Google's new Pixel phones aren't the developer-friendly devices that the Nexus phones were, and they aren't priced like them, either. The Pixel starts at a whopping $649 for the standard 5-inch 32GB version. A 128GB upgrade costs an extra hundred bucks ($749), and the Pixel XL is $120 more expensive at both capacities, $769 and $869, respectively. Google has added financing options to the Google Store, very much like US and international carriers, to help with the sticker shock. Customers can spread that price over 24 monthly payments. The cheapest option is $27.04 a month. Read More
As with all devices formally announced today at Google's event (so far), we already knew about the Chromecast Ultra. The name and price was leaked two weeks ago, and not long after, the first images of the device appeared. After 30 million Chromecast devices have been sold, Google has formally announced the Chromecast Ultra.
The new device has the same hockey puck shape as the current Chromecast, but now with a 'G' logo in the place of a Chrome design. As expected, the Ultra will be capable of 4K playback with HDR and Dolby Vision. Read More
How's your OnHub doing? Still pretty much the same as it was a year ago? Yeah, me too. Google never pushed many updates to the OnHub, which was supposed to be a hub of home automation. Hell, the USB port still doesn't work. The OnHub isn't dead, but Google is clearly moving on with the announcement of Google Wifi. This networking solution takes more of a mesh approach to cover your home, rather than using a single unit with a bunch of fancy antennas. Read More
Google announced its Android-powered VR platform, Daydream, at Google I/O earlier this year. Today's Pixel announcement brought with it the formal debut of Daydream View, Google's official first-party VR headset that's designed to work with the new Pixel phones. In addition to compatibility with Google's custom software, the design has a unique fabric approach that treats the hardware like a true "wearable." Read More
Google's annual phone announcements are always leaky, but this year we had the extra complication of the Pixel re-branding. Well, now it's all out in the open. Google has made the Pixel official, and it looks like the leaks were dead-on. These are aluminum unibody devices, available in three different colors, and the pricing is much more "premium" than the Nexus devices were. Go big or go home, I guess. Read More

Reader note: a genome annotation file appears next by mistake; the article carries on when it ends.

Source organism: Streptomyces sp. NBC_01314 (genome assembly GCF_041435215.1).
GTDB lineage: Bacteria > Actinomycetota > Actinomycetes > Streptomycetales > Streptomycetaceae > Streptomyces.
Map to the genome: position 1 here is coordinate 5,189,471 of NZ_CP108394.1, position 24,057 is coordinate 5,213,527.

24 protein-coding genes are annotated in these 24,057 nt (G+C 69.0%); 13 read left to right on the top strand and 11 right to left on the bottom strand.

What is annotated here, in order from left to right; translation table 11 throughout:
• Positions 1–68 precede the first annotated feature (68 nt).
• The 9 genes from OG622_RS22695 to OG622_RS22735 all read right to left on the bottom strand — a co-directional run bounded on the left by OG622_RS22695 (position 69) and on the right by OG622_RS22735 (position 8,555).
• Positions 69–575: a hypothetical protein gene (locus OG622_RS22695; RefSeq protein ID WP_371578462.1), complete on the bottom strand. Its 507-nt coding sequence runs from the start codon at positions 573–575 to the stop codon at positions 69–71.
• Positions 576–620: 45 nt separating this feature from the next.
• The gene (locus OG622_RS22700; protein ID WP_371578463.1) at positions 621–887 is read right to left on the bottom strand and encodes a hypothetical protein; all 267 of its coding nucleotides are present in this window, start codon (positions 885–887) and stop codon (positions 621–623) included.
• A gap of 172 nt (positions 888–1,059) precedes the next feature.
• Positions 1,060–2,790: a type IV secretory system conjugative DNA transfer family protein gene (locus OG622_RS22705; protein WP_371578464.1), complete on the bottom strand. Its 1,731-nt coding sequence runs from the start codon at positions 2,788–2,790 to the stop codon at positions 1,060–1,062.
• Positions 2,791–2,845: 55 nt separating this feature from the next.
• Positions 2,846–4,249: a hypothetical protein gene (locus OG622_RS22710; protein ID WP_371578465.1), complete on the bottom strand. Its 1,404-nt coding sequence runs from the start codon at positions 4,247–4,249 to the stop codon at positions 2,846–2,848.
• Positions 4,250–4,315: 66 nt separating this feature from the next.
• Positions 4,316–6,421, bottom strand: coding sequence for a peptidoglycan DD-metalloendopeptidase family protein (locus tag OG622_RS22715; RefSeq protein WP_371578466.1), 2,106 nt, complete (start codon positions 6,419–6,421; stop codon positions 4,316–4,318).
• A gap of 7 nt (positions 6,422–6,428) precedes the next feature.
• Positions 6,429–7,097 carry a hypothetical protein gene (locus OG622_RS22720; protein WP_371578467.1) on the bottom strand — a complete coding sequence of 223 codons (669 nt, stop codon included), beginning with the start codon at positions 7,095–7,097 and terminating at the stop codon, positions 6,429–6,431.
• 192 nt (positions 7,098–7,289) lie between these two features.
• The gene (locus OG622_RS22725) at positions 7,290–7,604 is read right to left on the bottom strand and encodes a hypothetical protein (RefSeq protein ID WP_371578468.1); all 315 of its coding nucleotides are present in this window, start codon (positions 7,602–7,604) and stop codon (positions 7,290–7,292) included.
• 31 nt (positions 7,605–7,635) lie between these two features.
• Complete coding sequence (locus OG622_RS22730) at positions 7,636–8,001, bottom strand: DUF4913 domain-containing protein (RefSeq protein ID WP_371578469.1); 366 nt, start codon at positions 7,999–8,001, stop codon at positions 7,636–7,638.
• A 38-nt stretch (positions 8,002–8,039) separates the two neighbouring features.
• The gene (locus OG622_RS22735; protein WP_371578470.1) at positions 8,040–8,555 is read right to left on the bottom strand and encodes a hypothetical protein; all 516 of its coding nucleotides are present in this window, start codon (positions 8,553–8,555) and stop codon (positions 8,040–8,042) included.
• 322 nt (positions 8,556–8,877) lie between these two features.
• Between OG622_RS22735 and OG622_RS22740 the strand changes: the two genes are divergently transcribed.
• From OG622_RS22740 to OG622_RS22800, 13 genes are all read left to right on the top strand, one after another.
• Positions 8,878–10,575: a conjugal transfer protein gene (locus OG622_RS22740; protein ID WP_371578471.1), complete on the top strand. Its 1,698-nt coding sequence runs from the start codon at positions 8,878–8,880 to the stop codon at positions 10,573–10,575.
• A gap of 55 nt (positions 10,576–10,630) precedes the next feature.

We're closing in on the announcement for new hardware that will carry the next version of Android, surely to be labeled 7.1. If you're looking for something to do in the meantime, we've put together some changelogs for the latest security updates, released just yesterday. The changelogs are a compilation of the messages left with each code commit to the Android Open Source Project (AOSP).
So far, five new builds have been posted, all for Android 7.0 Nougat. But the build numbers don't quite match up correctly with many of the firmware images. This could very possibly be a typo where the letters 'B' and 'R' may have been accidentally transposed. Read More
Leaks often happen right up to the last minute when a big announcement is happening, and today is no exception. Canadian carrier Rogers has posted on Facebook that the Pixel and Pixel XL are launching on October 20th. That's Canada, but I'd wager on the US date being the same. Will you be able to survive a few more weeks? Read More
Apparently, Google couldn't wait a few more hours for their own event (9am PDT in California, by the way) and decided to leak their own phones via an advertisement in Canada. The ad is a minute long and doesn't show us much that we didn't know, save for an interesting URL at the end. Read More
Many of Google's most recent updates have been relatively light on features, turning instead towards cleaning up bugs. However, that doesn't mean there aren't still new things in the works. A couple of recent YouTube updates have been preparing some new features and we've got a teardown to reveal what users can probably look forward to in the future. Read More
After hitting 5 million downloads and #8 in the Top Charts just under a week ago, Allo is now falling fast. As of writing this, it is in 86th, but was 75th a few hours ago and, according to this tweet, 62nd earlier yesterday. This probably shows that after millions downloading it during the initial release and hype period, that has now passed and the number of downloads has fallen dramatically.
As you can probably infer, this is most likely not good for Allo's adoption rates. Looking at my personal contacts list, I have 9 contacts who have set up an account, out of 100+ phone numbers I have on my phone. Read More